It is important that this House is not swept away in that water. What we are confronted with is not only a Bill of constitutional significance but also, as we have heard throughout today, an issue of process that is of constitutional importance. The primary task of this House is legislative scrutiny. It is our job to examine Bills in detail and to ensure that the provisions fulfil the intended purpose of those Bills. Our reputation-and, in large part, our legitimacy-rests on our capacity to fulfil that task.
Given that, what do we do with a Bill of constitutional import that is having a Second Reading only days before the likely end of the Parliament? It is a Bill that could and should have been brought before Parliament at a much earlier date, that was slow in being taken in Committee in the other place, that was loaded with new government clauses towards the end of its passage in the other place, and that was subject to time limitations both in Committee and on Report. Many important amendments that MPs, including members of the Public Administration Committee in the other place, wished to discuss were never considered.
The deficiencies with the process are all too clear, yet the Government appear not to fully appreciate this and to believe that much of the Bill can be agreed in the wash-up. This morning, the Constitution Committee received a response from the Government to its report on the Bill. The letter from the Minister, Michael Wills, is silent on the reason for the delay in introducing the Bill, adopts a completely Commons-centric approach, and makes statements such as:
The Government appear to have had no qualms about letting the Bill get to this late stage, apparently on the assumption that it will go into the wash-up. The Lord Chancellor, in his evidence to the Constitution Committee, said that particular provisions would have priority in the negotiations in the wash-up. The Leader of the House of Commons has gone further, saying that if it goes into the wash-up,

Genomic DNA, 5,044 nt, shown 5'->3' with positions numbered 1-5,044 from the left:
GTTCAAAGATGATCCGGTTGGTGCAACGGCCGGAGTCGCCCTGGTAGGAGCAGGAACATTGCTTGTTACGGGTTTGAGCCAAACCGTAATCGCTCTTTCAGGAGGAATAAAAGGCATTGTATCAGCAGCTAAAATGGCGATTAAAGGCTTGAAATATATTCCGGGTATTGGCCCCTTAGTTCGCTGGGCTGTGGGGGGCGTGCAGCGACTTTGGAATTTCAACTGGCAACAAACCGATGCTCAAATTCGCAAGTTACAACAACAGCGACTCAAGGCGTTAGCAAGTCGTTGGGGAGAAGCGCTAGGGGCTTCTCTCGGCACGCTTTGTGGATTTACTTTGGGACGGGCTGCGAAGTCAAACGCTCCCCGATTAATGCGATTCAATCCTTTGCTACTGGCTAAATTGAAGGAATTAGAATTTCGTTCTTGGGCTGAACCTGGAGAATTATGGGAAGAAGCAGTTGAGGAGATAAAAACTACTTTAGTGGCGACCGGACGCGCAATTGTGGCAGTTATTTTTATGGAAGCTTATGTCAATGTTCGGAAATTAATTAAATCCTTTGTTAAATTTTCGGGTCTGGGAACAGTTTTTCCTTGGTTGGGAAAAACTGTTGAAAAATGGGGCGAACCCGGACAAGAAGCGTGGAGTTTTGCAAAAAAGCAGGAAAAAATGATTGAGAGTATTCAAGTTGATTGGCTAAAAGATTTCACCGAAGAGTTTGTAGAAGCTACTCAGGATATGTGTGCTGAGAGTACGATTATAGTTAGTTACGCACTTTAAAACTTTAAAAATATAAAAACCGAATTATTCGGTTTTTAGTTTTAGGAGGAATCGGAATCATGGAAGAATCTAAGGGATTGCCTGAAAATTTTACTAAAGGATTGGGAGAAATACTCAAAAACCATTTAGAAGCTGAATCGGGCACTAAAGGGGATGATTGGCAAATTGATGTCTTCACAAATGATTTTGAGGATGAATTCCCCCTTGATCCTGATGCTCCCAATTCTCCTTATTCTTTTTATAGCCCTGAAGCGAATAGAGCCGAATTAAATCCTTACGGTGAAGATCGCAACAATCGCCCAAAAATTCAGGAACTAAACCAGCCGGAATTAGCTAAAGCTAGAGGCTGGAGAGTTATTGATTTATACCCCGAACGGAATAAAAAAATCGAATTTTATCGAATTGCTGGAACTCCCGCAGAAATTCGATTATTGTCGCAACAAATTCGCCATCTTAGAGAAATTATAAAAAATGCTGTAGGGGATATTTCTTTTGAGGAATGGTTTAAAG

I invite the Minister, in replying, to put on the record that the responsibility for where the Bill has reached rests solely with the Government. Perhaps he will also tell us what provisions are demonstrably those "that the public want". By "demonstrably", I mean where there is clear empirical evidence, not some spurious assertions of the sort the Minister advanced this afternoon. Perhaps he will also put on the record that it is not, in any event, the task of either House simply to nod through what the public want. Indeed, we know that the public would not expect it. Surveys, not least that carried out by Ipsos MORI for the Constitution Unit in 2007, show that what the public want is a House of Lords that considers legislation "carefully and in detail". That is what 73 per cent of those questioned want. That is what we are being denied the opportunity to undertake-careful and detailed scrutiny.
We are being denied that opportunity not least because of the presumed convention that a Bill that completes its passage in one House and is given a Second Reading in the other is then eligible to be considered in the wash-up. The genesis of this convention is unclear and its rationale is unsustainable. A convention is only such when those who are affected by it accept that it is necessary to abide by it in order to make the process work efficiently and effectively. Even if the Front Benches have been parties to it, it is not clear why the House should be bound by it. We make much of the fact that we are a self-regulating House, but on occasion we appear to abdicate that responsibility.
I advance the proposition that we should not accept that because a Bill has reached Second Reading, that makes it automatically eligible for going into the wash-up. That applies especially where the Bill is of constitutional significance, has been subject to time limitations in the